I call the octave from 2-4kHz the “annoyance band”. Fletcher-Munson curves show that this range always sounds louder to us. This can be verified by playing test tones – they truly sound louder here. By choosing appropriate midrange and tweeter diameters, and then setting their cross point in the center of this octave (3kHz), I can achieve the Grundy voicing in a subtle way. We know that the vertical curves will show off-axis dips at the cross point. Effectively my speaker measures flat on-axis, but its power (room) response will subdue this trouble region slightly. (By the way, by lowering the mic to halfway between the midrange and tweeter centers, Carlo would have measured a more symmetrical variation in the positive and negative vertical curves.)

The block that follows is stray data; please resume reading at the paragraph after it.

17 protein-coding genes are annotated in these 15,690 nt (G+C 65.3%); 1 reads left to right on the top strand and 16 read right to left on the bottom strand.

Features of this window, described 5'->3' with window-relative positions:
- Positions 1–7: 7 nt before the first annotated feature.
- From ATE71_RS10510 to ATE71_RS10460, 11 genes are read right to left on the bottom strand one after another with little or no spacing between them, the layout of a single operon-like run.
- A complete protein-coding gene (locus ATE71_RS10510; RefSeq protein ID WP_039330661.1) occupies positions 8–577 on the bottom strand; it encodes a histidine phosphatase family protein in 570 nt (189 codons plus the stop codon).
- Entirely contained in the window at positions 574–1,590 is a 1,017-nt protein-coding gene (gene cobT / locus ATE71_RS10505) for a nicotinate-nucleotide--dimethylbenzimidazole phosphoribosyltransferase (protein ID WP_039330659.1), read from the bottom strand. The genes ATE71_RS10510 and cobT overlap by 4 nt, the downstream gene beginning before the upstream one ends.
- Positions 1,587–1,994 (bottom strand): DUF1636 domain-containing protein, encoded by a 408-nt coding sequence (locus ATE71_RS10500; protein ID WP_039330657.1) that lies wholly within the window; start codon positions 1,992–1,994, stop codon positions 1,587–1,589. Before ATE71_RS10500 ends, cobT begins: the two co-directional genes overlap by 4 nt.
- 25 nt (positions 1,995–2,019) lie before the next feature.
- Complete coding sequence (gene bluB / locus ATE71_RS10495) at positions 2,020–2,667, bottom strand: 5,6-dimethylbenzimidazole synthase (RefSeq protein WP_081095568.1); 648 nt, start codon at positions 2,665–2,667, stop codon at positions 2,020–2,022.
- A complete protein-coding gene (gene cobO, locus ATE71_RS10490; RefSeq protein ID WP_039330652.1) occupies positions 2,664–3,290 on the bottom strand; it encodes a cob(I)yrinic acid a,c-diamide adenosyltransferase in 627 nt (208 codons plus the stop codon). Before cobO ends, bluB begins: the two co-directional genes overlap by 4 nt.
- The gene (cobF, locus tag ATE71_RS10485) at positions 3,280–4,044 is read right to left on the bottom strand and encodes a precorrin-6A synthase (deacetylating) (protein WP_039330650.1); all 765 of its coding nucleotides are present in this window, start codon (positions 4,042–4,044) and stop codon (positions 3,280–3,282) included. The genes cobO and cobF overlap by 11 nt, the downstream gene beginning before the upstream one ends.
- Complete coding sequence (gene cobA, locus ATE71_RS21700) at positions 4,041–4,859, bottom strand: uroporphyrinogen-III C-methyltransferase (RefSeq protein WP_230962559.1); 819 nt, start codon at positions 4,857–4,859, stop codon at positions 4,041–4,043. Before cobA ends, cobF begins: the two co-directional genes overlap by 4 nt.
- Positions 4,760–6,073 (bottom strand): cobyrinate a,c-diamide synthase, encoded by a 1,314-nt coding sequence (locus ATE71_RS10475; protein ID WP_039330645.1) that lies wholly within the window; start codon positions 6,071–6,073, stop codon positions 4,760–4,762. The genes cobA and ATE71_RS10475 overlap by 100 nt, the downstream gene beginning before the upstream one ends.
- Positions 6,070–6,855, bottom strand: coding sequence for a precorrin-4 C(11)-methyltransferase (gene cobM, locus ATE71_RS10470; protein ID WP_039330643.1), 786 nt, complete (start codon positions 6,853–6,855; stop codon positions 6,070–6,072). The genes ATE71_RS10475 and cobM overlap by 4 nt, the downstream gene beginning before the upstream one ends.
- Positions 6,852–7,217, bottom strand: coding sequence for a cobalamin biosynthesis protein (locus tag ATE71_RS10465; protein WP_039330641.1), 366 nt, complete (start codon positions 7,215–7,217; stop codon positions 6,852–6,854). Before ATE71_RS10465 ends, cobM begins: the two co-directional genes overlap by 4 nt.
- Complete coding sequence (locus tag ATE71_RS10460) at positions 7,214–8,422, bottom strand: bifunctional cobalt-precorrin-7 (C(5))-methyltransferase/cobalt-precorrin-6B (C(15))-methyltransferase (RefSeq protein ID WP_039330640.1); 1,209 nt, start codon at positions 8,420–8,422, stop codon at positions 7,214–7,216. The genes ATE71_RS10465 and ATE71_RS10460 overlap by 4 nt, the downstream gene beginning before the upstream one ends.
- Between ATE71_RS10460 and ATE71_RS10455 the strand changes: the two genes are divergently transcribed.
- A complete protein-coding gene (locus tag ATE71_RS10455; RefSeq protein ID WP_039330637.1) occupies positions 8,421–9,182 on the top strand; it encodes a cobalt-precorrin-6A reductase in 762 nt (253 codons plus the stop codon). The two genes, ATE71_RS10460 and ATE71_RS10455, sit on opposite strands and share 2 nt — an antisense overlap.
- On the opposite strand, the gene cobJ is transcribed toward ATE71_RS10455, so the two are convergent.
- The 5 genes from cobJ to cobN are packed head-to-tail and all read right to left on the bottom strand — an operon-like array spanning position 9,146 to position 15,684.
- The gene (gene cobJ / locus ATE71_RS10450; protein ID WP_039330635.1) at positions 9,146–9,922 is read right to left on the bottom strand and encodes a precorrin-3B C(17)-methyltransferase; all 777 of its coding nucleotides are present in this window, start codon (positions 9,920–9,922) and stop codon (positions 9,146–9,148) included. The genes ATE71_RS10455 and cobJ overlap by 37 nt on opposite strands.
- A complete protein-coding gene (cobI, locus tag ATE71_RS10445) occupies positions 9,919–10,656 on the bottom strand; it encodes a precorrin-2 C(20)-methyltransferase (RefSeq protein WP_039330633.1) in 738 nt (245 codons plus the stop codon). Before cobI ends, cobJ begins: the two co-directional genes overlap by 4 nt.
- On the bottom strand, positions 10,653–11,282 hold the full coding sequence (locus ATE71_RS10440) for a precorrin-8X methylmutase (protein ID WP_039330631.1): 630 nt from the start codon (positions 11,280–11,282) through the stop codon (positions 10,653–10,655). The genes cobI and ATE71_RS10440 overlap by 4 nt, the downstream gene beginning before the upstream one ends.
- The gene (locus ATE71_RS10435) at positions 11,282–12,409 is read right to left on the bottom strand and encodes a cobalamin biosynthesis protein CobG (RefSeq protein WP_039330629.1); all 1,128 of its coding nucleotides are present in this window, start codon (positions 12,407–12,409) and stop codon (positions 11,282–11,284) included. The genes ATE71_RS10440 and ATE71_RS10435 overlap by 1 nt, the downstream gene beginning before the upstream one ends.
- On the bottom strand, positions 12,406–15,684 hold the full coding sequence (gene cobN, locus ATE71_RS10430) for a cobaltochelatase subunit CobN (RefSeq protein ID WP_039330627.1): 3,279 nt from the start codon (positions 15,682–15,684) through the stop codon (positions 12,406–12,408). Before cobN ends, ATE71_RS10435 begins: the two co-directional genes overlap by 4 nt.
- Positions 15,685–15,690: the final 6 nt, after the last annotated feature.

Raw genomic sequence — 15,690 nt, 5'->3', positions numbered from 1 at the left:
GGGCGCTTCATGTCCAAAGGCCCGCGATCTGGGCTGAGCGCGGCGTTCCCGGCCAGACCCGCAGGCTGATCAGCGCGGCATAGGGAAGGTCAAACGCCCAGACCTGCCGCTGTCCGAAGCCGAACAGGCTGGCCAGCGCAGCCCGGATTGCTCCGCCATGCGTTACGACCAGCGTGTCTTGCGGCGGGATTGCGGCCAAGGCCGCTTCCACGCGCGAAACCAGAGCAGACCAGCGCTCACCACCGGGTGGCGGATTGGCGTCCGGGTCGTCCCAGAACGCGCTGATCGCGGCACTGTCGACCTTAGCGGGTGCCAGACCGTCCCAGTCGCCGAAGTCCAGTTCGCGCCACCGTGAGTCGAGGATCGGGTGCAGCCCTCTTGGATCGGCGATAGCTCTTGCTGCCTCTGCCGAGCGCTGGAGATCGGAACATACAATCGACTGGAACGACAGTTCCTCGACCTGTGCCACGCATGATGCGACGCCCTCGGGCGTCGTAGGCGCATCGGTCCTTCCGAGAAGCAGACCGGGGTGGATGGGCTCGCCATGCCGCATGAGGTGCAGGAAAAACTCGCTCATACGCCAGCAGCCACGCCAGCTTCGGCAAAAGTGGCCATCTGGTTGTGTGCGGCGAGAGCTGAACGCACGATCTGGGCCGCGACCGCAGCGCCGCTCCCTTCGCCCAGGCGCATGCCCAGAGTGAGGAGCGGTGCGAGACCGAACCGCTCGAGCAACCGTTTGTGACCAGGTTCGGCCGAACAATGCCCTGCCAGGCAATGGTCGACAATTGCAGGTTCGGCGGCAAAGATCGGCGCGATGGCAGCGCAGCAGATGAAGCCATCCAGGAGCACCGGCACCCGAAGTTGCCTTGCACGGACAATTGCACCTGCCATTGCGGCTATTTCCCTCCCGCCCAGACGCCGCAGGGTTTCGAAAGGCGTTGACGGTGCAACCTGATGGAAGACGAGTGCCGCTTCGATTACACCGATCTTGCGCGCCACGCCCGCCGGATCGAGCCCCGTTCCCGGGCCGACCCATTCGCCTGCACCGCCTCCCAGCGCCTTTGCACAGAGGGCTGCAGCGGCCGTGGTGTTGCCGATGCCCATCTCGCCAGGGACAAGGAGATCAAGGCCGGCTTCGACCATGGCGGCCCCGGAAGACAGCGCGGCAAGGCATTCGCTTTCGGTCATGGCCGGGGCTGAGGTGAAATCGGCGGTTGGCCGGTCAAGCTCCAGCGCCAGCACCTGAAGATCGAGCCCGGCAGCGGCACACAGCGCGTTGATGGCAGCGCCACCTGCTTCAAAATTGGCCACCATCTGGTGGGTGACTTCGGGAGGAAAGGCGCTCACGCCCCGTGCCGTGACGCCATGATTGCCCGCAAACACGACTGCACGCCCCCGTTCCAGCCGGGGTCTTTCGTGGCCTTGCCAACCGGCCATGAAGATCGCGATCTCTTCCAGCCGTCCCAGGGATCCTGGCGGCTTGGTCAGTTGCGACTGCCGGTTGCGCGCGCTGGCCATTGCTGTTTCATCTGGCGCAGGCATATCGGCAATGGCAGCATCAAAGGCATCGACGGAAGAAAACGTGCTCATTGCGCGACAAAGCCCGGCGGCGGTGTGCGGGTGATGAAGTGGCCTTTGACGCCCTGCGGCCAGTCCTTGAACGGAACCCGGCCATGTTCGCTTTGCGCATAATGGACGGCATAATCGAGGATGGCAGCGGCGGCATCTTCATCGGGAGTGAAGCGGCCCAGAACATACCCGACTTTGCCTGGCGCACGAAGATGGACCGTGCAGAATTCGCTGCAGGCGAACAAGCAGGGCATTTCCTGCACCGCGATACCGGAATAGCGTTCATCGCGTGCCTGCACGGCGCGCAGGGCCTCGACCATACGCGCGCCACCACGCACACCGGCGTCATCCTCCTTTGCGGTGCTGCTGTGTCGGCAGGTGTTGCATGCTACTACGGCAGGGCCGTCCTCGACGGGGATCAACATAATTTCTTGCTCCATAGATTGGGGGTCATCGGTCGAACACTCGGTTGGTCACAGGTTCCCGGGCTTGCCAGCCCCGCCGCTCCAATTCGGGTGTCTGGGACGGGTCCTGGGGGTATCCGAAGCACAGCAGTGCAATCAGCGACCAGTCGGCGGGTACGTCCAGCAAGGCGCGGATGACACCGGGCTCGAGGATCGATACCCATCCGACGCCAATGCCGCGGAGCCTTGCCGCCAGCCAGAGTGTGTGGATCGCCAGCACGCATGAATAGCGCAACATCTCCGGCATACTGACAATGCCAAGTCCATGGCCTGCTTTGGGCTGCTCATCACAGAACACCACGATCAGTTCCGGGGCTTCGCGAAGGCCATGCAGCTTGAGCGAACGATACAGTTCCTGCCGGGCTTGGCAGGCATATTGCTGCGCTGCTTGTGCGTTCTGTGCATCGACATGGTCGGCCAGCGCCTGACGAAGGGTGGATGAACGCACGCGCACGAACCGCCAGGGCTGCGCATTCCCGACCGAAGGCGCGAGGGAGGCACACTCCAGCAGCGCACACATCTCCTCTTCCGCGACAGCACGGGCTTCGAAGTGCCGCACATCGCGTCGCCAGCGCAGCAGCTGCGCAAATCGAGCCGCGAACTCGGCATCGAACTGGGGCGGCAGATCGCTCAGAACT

If there is one room boundary that can be counted on to always be at the same relative position to any speaker, it is the floor. We call the reflection from the floor that occurs about halfway between the speaker and listener “the floor bounce”. Since it is delayed in time from the direct sound, it causes a comb-filter effect. The fundamental (starting) frequency varies depending on speaker driver height, ear height, and listener distance. The closer to the speaker, the lower in frequency is the floor bounce fundamental. When we measure a 41”-high midrange driver at 1-meter, we see a cancelation at 160Hz. At 2-meters, the dip moves up to 230Hz. At 3-meters, it occurs at 300Hz, as shown in Figure 20 above (blue curve for the midrange driver). In the raw response (i.e. before crossover filters) the midrange showed a 15dB deep dip one octave wide! There is also a floor bounce from the woofer itself, but since the woofer is so close to the floor, it occurs above 1kHz.